Image Source: Alice Lang
Acne is almost a rite of passage through the teen years, but when does your acne stop being a "phase" and become something serious that needs treatment?
As I was mindlessly scrolling through Twitter one evening, my thumb was stopped in its tracks after I came across Alice Lang's blog post, showing her own before-and-after acne photos. The difference between the two photos was astounding. Alice blogs about her life and openly discusses her struggles with acne (particularly travelling with acne). In this particular post she discussed a medication called spironolactone and how it drastically improved her skin. As this wasn't an acne medication I'd heard of before, I spoke with Alice about how the medication transformed her skin (and her life!) and how it might help yours, too. I also tapped into the knowledge of GP Dr. Ross Perry to find out if spironolactone is safe to use as an acne treatment.
Alice told POPSUGAR that she has struggled with acne since she was 14 (she's now 23) and recalled how it made her feel extremely self-conscious affecting self esteem. "I felt like I was hiding in it and felt trapped in my own skin." She used makeup to cover her acne, and avoided any activities such as swimming that would disrupt her makeup. She began using this as a shield to hide her condition. "I absolutely love makeup and obviously, everyone has the right to wear as much or as little as they like. But for me, it wasn't a healthy lifestyle!"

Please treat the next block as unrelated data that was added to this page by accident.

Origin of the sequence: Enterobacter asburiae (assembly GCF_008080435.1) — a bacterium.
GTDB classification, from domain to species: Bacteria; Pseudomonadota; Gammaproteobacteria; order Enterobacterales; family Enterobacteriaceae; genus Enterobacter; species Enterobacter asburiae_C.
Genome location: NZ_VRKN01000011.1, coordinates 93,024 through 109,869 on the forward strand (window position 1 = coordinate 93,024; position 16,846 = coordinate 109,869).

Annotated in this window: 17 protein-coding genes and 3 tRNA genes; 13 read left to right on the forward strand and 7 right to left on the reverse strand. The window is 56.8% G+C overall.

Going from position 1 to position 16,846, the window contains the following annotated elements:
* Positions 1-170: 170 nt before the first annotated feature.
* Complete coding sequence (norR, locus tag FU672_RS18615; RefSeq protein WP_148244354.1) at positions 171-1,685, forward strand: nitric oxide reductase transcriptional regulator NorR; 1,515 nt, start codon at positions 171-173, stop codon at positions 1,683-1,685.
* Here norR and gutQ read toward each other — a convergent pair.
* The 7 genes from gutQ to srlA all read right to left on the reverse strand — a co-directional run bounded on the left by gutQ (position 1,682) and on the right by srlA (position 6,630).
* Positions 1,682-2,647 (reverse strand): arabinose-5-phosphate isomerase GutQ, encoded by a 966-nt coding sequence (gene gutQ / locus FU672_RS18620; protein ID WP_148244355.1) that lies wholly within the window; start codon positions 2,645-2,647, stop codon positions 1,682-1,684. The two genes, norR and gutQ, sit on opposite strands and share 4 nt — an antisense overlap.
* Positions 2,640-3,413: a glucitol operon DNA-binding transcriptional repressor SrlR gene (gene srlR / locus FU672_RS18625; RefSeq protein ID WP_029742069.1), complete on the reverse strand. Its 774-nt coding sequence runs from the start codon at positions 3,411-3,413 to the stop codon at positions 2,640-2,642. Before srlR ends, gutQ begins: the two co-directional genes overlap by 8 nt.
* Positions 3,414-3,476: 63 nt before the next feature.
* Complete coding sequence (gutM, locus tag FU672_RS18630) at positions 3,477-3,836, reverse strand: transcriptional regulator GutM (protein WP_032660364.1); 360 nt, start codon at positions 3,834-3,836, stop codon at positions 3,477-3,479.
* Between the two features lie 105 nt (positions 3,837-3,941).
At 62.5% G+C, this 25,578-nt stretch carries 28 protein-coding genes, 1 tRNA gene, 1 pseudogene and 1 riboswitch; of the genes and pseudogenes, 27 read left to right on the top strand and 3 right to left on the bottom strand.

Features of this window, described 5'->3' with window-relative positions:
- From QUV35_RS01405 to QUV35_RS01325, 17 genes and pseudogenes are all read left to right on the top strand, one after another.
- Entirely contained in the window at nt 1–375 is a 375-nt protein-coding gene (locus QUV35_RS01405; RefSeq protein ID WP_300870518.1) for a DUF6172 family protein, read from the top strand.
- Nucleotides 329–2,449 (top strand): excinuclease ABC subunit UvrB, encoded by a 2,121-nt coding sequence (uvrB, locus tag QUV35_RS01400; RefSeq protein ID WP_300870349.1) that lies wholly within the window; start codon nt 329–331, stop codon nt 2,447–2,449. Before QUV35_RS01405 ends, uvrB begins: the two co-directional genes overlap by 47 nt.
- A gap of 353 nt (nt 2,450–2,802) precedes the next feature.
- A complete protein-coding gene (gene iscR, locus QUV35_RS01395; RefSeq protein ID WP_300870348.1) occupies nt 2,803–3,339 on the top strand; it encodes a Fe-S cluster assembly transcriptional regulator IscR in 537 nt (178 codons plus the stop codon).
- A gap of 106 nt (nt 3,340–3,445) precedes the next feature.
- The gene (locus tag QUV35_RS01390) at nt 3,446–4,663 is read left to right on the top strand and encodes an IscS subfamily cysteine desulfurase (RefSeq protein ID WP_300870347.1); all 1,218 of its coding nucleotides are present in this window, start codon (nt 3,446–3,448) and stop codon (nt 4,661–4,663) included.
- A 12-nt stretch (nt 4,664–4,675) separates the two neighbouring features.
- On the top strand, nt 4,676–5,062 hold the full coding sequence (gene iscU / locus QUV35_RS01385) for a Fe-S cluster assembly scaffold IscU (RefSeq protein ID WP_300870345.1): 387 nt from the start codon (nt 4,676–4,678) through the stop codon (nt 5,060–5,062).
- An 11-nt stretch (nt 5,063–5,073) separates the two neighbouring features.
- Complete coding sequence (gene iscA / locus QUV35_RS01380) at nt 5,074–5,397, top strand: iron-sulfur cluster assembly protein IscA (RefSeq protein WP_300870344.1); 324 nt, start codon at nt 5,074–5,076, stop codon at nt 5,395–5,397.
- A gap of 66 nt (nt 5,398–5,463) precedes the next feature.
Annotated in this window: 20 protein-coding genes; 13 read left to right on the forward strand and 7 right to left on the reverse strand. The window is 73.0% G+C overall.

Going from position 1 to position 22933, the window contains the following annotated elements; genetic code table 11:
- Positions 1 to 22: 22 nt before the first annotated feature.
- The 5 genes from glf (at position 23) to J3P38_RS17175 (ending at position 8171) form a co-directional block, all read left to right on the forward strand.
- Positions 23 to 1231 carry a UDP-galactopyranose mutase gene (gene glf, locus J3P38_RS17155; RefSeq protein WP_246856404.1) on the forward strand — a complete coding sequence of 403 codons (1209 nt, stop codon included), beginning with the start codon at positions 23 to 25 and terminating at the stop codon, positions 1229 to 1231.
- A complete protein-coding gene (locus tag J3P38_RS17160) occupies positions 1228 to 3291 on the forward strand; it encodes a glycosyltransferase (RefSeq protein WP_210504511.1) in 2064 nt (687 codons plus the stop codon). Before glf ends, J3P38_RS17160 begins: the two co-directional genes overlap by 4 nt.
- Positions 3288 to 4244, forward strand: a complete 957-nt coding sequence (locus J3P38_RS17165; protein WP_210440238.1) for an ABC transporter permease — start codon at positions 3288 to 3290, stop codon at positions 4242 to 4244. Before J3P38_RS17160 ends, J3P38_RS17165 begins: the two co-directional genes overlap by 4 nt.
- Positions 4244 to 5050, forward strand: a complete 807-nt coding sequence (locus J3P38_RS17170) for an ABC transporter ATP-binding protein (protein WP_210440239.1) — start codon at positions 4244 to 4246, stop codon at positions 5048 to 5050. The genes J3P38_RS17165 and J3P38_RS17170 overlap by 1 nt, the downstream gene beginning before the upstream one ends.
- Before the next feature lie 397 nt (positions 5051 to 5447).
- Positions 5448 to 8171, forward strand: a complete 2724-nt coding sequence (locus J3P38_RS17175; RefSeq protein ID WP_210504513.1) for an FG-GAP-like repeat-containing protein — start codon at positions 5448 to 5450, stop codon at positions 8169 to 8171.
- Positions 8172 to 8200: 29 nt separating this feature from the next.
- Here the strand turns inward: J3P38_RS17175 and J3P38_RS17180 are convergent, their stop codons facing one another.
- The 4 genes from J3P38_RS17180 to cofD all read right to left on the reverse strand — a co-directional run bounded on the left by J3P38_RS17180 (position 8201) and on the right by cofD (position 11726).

Image Source: Alice Lang. Alice says the yellow tint is from using turmeric as a treatment.
Throughout her teens, Alice went to doctors with the hopes of minimising her acne, and was given topical treatments such as benzoyl peroxide as well as a cocktail of antibiotics, and the contraceptive pill. These worked for her for a little while, but shortly after finishing the medication, the acne returned. Alice's acne got particularly severe — she recalls counting 19 cysts at one point — when she was working in Vietnam. In fact, she admitted it got so bad it began to affect her mental health.
This was when she really started to explore the option of other treatments. She heard about spironolactone when researching polycystic ovarian syndrome (PCOS), which is another common cause of acne. "I approached a dermatologist in Vietnam and presented my research to her. I'd heard about using spironolactone as a treatment and she agreed to let me try it under her supervision. I began taking 50mg a day. It didn't work at all for around 2 months — in fact, my acne seemed to get worse at first. But suddenly, my acne began clearing up and now, 4 months later, I have no acne at all. It's amazing!"
Spironolactone is primarily used to treat blood pressure, according to Dr. Perry. However, "in some cases it can be used as a last resort in treating hormonal acne." However, it is not for the faint of heart and must only be used with a prescription from your GP. It is androgen blocker, which means it can slow down the production of sebum, it's a diuretic (which means you'll pee more), and is a potassium-sparing drug that may require regular blood tests.
As for products, Alice told us that "during my time with acne, I found most skincare products in the acne section of the drugstore didn't actually do anything for me, most tend to be quite strong and made my skin irritated." She swears by Simple skincare to ensure all her makeup is removed, aloe vera to calm inflammation, and the La Roche Posay Effaclar range, in particular the Effaclar Duo (£15), as a makeup primer.
As with any condition, if you're having persistent and severe acne and have explored other options, visit your GP or dermatologist to ask about trying spironolactone to find out how it may work for you.